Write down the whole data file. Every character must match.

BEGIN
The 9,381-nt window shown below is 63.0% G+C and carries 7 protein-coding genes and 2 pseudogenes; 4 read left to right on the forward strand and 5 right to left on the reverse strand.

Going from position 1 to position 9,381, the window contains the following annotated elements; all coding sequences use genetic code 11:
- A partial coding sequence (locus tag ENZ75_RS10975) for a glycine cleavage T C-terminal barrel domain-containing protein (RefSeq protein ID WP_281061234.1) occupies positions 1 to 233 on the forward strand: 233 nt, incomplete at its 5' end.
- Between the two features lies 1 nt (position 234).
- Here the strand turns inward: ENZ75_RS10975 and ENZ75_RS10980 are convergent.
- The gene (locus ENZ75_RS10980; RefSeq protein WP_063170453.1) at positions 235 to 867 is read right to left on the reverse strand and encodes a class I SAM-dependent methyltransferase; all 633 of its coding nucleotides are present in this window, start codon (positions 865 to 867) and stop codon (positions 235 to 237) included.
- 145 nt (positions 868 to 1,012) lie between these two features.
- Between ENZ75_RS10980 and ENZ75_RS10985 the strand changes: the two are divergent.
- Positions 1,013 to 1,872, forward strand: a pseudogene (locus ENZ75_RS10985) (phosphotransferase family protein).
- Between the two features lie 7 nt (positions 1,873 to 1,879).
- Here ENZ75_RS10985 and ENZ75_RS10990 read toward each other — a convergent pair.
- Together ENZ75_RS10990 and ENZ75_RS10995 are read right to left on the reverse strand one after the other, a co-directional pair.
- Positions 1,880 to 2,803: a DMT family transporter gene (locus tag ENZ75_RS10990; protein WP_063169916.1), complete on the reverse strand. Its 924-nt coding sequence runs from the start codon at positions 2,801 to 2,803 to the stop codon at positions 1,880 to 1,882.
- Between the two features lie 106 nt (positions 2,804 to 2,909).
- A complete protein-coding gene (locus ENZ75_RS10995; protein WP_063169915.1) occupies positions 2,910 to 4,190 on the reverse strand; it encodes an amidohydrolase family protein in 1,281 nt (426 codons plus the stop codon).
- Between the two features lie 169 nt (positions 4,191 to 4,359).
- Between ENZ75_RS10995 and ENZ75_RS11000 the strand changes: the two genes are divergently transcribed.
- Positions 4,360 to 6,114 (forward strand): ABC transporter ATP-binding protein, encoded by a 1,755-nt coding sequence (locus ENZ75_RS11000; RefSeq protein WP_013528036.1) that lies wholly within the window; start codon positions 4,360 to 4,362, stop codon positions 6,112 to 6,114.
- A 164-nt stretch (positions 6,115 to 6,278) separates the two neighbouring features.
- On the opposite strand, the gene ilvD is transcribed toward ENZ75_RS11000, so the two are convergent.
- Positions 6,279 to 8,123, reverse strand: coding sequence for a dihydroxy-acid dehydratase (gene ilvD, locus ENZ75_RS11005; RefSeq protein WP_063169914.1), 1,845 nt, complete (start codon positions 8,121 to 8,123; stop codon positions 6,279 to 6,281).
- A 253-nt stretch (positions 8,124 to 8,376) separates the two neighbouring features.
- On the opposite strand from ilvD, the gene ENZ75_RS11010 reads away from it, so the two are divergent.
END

The 9,381-nt window shown below is 63.0% G+C and carries 7 protein-coding genes and 2 pseudogenes; 4 read left to right on the forward strand and 5 right to left on the reverse strand.

Going from position 1 to position 9,381, the window contains the following annotated elements; all coding sequences use genetic code 11:
- A partial coding sequence (locus tag ENZ75_RS10975) for a glycine cleavage T C-terminal barrel domain-containing protein (RefSeq protein ID WP_281061234.1) occupies positions 1 to 233 on the forward strand: 233 nt, incomplete at its 5' end.
- Between the two features lies 1 nt (position 234).
- Here the strand turns inward: ENZ75_RS10975 and ENZ75_RS10980 are convergent.
- The gene (locus ENZ75_RS10980; RefSeq protein WP_063170453.1) at positions 235 to 867 is read right to left on the reverse strand and encodes a class I SAM-dependent methyltransferase; all 633 of its coding nucleotides are present in this window, start codon (positions 865 to 867) and stop codon (positions 235 to 237) included.
- 145 nt (positions 868 to 1,012) lie between these two features.
- Between ENZ75_RS10980 and ENZ75_RS10985 the strand changes: the two are divergent.
- Positions 1,013 to 1,872, forward strand: a pseudogene (locus ENZ75_RS10985) (phosphotransferase family protein).
- Between the two features lie 7 nt (positions 1,873 to 1,879).
- Here ENZ75_RS10985 and ENZ75_RS10990 read toward each other — a convergent pair.
- Together ENZ75_RS10990 and ENZ75_RS10995 are read right to left on the reverse strand one after the other, a co-directional pair.
- Positions 1,880 to 2,803: a DMT family transporter gene (locus tag ENZ75_RS10990; protein WP_063169916.1), complete on the reverse strand. Its 924-nt coding sequence runs from the start codon at positions 2,801 to 2,803 to the stop codon at positions 1,880 to 1,882.
- Between the two features lie 106 nt (positions 2,804 to 2,909).
- A complete protein-coding gene (locus ENZ75_RS10995; protein WP_063169915.1) occupies positions 2,910 to 4,190 on the reverse strand; it encodes an amidohydrolase family protein in 1,281 nt (426 codons plus the stop codon).
- Between the two features lie 169 nt (positions 4,191 to 4,359).
- Between ENZ75_RS10995 and ENZ75_RS11000 the strand changes: the two genes are divergently transcribed.
- Positions 4,360 to 6,114 (forward strand): ABC transporter ATP-binding protein, encoded by a 1,755-nt coding sequence (locus ENZ75_RS11000; RefSeq protein WP_013528036.1) that lies wholly within the window; start codon positions 4,360 to 4,362, stop codon positions 6,112 to 6,114.
- A 164-nt stretch (positions 6,115 to 6,278) separates the two neighbouring features.
- On the opposite strand, the gene ilvD is transcribed toward ENZ75_RS11000, so the two are convergent.
- Positions 6,279 to 8,123, reverse strand: coding sequence for a dihydroxy-acid dehydratase (gene ilvD, locus ENZ75_RS11005; RefSeq protein WP_063169914.1), 1,845 nt, complete (start codon positions 8,121 to 8,123; stop codon positions 6,279 to 6,281).
- A 253-nt stretch (positions 8,124 to 8,376) separates the two neighbouring features.
- On the opposite strand from ilvD, the gene ENZ75_RS11010 reads away from it, so the two are divergent.